Baltic states start to turn away from China

Over the past decade, China has made noteworthy strides towards drawing Eastern Europe into a web of cooperative relations. Through a cheque-book diplomacy approach, Beijing promised lucrative financial investments in the region. After the implementation of the so-called 17+1 platform, Eastern Europe’s ties with the emerging superpower intensified and appeared largely friction-free. China’s courting of this part of Europe even rattled Brussels bureaucrats who worried that the Chinese Communist Party could use its financial and technological prowess to drive a wedge between EU member states. As time has worn on, however, three countries of this cooperation forum—Estonia, Latvia and Lithuania—have visibly stopped rowing in Beijing’s direction.

The growing wariness of the People’s Republic of China in the Baltics can be tracked through the countries’ annual national intelligence reports. Traditionally, these strategic documents have almost exclusively fixated on their larger eastern neighbour, Russia. Today, however, paragraphs and pages are also reserved for the threat posed by China. Recently, in a rather bold move that caught the headlines of global news agencies, senior Baltic leaders snubbed the annual 17+1 summit and Chinese President Xi Jinping personally. Leading the way, the Lithuanian parliament agreed to exit this forum and politicians advocated for closer links with Taiwan. Why exactly did this once seemingly promising economic partnership sour so quickly?

To begin with, the Chinese leadership has given something of a masterclass in how to alienate potential partner governments. It has reacted harshly to even the slightest questioning of its human rights record. Local Chinese embassy websites in the Baltics often read like a manifesto of a misunderstood superpower, filled with statements with a propagandistic flavour demanding that Baltic governments abandon their Cold War mindset. To give one illustration of this, in reaction to an intelligence report issued by Estonia, the Chinese embassy in Tallinn declared: ‘The Estonian Foreign Intelligence Service is requested, based on facts and truth, to correct its wrong expressions.’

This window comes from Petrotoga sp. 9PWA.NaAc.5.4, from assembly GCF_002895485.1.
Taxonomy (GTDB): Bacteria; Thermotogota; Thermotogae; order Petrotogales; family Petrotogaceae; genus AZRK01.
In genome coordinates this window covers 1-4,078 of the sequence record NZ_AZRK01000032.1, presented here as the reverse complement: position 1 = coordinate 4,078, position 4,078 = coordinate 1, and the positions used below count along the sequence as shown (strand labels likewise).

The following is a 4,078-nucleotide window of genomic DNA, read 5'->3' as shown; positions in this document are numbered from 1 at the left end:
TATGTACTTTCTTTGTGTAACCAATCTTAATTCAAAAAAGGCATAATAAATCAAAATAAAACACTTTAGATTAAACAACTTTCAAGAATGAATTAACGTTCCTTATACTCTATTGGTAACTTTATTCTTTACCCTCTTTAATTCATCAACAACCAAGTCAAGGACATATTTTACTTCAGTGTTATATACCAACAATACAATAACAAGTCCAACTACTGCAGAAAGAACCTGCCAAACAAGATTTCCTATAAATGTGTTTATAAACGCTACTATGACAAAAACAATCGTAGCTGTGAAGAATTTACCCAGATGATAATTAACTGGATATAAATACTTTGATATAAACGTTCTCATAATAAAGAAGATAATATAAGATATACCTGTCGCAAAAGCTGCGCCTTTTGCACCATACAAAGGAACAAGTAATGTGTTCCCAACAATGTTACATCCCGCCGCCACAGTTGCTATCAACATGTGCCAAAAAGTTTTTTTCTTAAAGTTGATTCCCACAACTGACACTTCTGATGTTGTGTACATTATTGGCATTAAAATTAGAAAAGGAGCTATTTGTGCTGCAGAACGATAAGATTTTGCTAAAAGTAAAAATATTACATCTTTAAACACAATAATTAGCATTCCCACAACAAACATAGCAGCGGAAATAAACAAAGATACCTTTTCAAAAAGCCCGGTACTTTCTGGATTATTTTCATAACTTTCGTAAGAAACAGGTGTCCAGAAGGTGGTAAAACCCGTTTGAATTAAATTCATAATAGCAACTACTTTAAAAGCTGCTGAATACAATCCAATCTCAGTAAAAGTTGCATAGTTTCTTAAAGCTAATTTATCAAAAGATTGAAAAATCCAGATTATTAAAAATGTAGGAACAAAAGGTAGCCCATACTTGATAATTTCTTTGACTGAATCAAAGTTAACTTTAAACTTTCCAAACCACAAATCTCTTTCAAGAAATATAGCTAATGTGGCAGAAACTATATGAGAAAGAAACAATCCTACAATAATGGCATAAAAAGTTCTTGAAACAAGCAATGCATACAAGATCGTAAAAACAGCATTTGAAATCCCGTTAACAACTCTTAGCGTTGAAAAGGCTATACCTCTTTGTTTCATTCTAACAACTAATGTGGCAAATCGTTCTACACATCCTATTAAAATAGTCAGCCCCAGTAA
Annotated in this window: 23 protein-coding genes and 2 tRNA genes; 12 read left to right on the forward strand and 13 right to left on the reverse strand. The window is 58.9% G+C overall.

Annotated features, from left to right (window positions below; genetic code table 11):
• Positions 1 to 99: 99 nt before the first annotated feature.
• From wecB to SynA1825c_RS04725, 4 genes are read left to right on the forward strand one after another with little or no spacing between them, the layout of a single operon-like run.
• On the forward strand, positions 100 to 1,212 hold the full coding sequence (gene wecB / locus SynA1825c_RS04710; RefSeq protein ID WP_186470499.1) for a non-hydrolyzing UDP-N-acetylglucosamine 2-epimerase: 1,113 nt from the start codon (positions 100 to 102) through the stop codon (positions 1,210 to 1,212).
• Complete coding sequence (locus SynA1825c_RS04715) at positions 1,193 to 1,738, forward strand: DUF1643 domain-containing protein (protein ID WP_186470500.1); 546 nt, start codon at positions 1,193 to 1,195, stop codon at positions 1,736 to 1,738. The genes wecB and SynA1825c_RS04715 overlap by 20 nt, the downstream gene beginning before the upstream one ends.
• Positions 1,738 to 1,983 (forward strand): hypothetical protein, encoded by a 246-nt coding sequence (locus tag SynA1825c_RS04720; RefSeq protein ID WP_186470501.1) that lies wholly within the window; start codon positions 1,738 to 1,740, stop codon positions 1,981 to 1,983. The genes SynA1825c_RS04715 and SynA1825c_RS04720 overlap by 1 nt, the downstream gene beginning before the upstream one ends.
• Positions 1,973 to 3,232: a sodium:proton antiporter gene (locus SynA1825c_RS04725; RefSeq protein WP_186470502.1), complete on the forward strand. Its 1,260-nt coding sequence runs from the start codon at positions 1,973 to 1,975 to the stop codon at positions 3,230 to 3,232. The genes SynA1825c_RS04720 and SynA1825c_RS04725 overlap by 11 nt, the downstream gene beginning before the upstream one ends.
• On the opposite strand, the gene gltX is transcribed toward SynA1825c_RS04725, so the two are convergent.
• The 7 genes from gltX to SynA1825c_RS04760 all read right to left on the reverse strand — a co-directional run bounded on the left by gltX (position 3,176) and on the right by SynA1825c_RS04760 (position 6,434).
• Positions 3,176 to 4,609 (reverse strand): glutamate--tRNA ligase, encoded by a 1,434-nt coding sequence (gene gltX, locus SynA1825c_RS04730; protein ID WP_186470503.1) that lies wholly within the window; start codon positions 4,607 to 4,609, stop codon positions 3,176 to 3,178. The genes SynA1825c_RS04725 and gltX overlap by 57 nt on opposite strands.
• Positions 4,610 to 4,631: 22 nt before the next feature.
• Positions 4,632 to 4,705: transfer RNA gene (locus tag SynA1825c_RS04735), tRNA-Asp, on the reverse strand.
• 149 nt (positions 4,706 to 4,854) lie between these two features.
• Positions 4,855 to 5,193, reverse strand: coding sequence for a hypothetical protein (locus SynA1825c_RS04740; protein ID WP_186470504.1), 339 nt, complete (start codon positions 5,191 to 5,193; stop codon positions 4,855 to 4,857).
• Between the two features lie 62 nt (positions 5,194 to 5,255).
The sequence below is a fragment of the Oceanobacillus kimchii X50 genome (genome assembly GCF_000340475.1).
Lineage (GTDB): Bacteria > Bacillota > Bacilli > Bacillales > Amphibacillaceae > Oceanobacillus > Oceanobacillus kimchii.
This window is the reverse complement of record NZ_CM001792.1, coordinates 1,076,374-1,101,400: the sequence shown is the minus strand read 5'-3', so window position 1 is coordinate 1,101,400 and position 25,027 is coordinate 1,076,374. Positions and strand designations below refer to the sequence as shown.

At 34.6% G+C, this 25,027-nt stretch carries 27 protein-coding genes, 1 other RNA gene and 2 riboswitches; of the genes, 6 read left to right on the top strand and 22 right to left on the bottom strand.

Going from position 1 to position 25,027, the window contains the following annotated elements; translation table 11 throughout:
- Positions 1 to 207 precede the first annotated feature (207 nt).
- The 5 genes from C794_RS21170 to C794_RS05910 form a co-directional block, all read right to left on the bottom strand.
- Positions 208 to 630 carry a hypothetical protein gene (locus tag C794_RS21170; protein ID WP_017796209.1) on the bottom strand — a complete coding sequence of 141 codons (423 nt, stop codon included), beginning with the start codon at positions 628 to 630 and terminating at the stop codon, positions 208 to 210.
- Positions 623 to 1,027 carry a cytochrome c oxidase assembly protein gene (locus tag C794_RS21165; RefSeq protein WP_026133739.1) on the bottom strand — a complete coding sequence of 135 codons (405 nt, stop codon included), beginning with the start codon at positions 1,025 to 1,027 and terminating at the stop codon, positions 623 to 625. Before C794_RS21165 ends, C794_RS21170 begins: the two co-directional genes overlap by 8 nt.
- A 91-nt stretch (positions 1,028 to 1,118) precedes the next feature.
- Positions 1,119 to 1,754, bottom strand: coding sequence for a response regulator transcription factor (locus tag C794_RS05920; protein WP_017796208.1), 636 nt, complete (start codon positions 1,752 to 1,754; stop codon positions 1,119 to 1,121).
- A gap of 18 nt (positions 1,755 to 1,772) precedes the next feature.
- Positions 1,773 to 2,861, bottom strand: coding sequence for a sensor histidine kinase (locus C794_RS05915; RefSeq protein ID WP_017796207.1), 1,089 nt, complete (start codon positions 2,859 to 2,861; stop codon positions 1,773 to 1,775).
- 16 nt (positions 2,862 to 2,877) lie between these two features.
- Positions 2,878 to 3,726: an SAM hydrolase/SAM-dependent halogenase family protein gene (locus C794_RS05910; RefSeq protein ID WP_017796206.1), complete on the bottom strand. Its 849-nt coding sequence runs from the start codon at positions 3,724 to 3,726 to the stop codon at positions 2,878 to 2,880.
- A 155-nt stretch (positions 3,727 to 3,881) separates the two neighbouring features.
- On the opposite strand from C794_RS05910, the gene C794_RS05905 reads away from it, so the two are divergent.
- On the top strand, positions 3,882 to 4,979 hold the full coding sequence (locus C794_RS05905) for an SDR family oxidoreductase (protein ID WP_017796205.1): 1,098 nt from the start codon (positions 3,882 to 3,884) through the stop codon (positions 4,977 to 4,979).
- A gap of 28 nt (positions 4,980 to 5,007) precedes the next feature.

In a similar vein, after the Lithuanian parliament had debated China’s human rights abuses, Chinese representatives sprang into action by denouncing the debate as ‘an anti-China farce choreographed by some anti-China individuals intended to smear China’.

Such boorish public diplomacy displays have only backfired and pushed the Baltics deeper into the sceptics camp. Where initially Baltic officials, in the name of economic benefits, appeared to be somewhat willing to compartmentalise their differences on human rights issues, today they visibly no longer want to merely gallop along. In response, China has sanctioned a number of Baltic diplomats.

What’s more, the Chinese side may have miscalculated the role that its main geopolitical rival, the United States, plays in the region. Washington’s strategic imprint on NATO’s eastern flank is hard to overestimate.

The foreign policy ethos of the Baltic states for the past two decades has been to align themselves as closely as possible to the alliance hegemon.

It was, therefore, no coincidence that Estonia was among the first EU nations to ink a bilateral declaration with the US government essentially blocking Huawei from operating in their territory. Latvia and Lithuania soon followed suit. Closely wedded to the US in strategic matters, the Baltics are often willing to pay heed to its geopolitical interests. This makes it all the harder for China to make inroads in the region.

In 2019, the New York Times ran a major exposé of leaked internal Chinese government documents. Curiously, the materials revealed that Xi was well versed in the history of the Baltic countries. In one of his speeches he reportedly warned that, while economic development ‘is the top priority and the basis for achieving lasting security’, it’s wrong to assume that ‘with development every problem solves itself’. As the best illustration for this, Xi cited the Baltic republics, saying they ‘were among the most developed in the Soviet Union but also the first to leave’. Given this, it probably shouldn’t come as a surprise to the Chinese leader that the Baltics are potentially seeking a way out of the Beijing-sponsored 17+1 initiative. Economic inducements alone do not create lasting partnerships.

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